It is not owned by clergy, culture, church, family or tradition. It is God’s own flowing water within you. Jesus takes us there, and we drink living water.
Now the conversation about the woman’s husbands – and it is more than what you have thought, I have thought.
On the surface here is what is said, “Go call your husband.” It sounds like a non sequitor. It is not. It is part of the entire theological discussion they’ve been having. She answers, “I have no husband.” He answers, “You spoke truly, for you have had five husbands and the one you have now is not your husband.”
She said, “I see that you are a prophet!” Who were the five husbands? Sandra Schneiders identifies them with the five foreign gods brought into Samaria after the fall of the Northern Kingdom in 722 B.C.E.. II Kings 17:29 names the five:
1) The Babylonians made Succoth-benoth
2) The men of Cuth made Nergal (sounds like an anti-depressant)
3) The men of Hamath made Ashima (a goddess)
4) The Avvites made Nibhaz and Tartak
5) And the Sepharites burned their children as offerings to Adram-melech and Anam-melech.
When the Northern Kingdom fell the Israelites were deported, scattered through the Middle East, and foreign peoples were settled into the area. Hence came the intermarriage and mixing of religions. And hence came the disgust and judgment Jews held against Samaritans.
But let me move from the historical to the squirmingly personal. What gods have we taken up with in place of the one true God? How many of our children have we sacrificed to the gods of nation, pride, prosperity, vengeance?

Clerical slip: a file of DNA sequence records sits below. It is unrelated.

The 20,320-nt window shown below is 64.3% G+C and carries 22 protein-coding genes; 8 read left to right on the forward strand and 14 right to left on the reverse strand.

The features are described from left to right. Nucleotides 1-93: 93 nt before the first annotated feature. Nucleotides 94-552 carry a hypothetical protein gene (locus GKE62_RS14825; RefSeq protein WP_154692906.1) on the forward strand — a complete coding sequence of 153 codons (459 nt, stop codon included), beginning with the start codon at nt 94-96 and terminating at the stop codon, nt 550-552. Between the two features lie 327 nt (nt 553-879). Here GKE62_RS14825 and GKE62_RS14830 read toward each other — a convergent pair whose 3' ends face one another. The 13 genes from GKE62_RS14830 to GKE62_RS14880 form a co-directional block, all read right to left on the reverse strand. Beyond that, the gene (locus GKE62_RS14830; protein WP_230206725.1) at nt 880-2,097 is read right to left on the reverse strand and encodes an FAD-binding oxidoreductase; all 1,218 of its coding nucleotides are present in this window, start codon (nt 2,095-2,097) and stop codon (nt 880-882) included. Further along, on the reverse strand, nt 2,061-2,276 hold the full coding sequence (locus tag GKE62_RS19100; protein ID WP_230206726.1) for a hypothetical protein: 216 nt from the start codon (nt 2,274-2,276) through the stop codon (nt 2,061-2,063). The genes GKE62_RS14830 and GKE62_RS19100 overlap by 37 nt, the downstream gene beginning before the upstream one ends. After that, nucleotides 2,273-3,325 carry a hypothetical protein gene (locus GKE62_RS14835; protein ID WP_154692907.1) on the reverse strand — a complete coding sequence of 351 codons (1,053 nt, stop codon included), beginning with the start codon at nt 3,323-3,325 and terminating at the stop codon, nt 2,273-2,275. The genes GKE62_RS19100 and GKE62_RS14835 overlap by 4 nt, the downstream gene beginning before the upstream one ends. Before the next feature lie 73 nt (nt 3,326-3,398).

Roger Williams, the father of the Baptist movement in America, was thrown out of the Massachusetts Bay Colony because he got up close and personal about idolatry. He also befriended the Native Americans and fought for their right to be compensated for their land. He warned against the union of Church and State because it is so easy for the State to become a false god. So he named some the gods of his culture:
These, he wrote with no little sarcasm, “must not be blasphemed, spoked ill of, no not provoked.” In 1986 William Safire wrote, “Greed is finally being recognized as a virtue...the best engine of betterment known to man.” How late and how tragically we discover “the gods that are no gods,” to use Paul’s language.
Which gods would we add?
They are the gods of Wall Street and Walmart. The god of NIMBY: Not In My Back Yard. Charlotte has a housing crisis with long-time racist and classist roots. No one wants low-income housing in their neighborhood. All seven districts need to step up, rotate equally every low-cost housing request. The first should be Myers Park and Ballentine. The churches should lead the way. Who is the God we worship? Which are your five husbands/gods?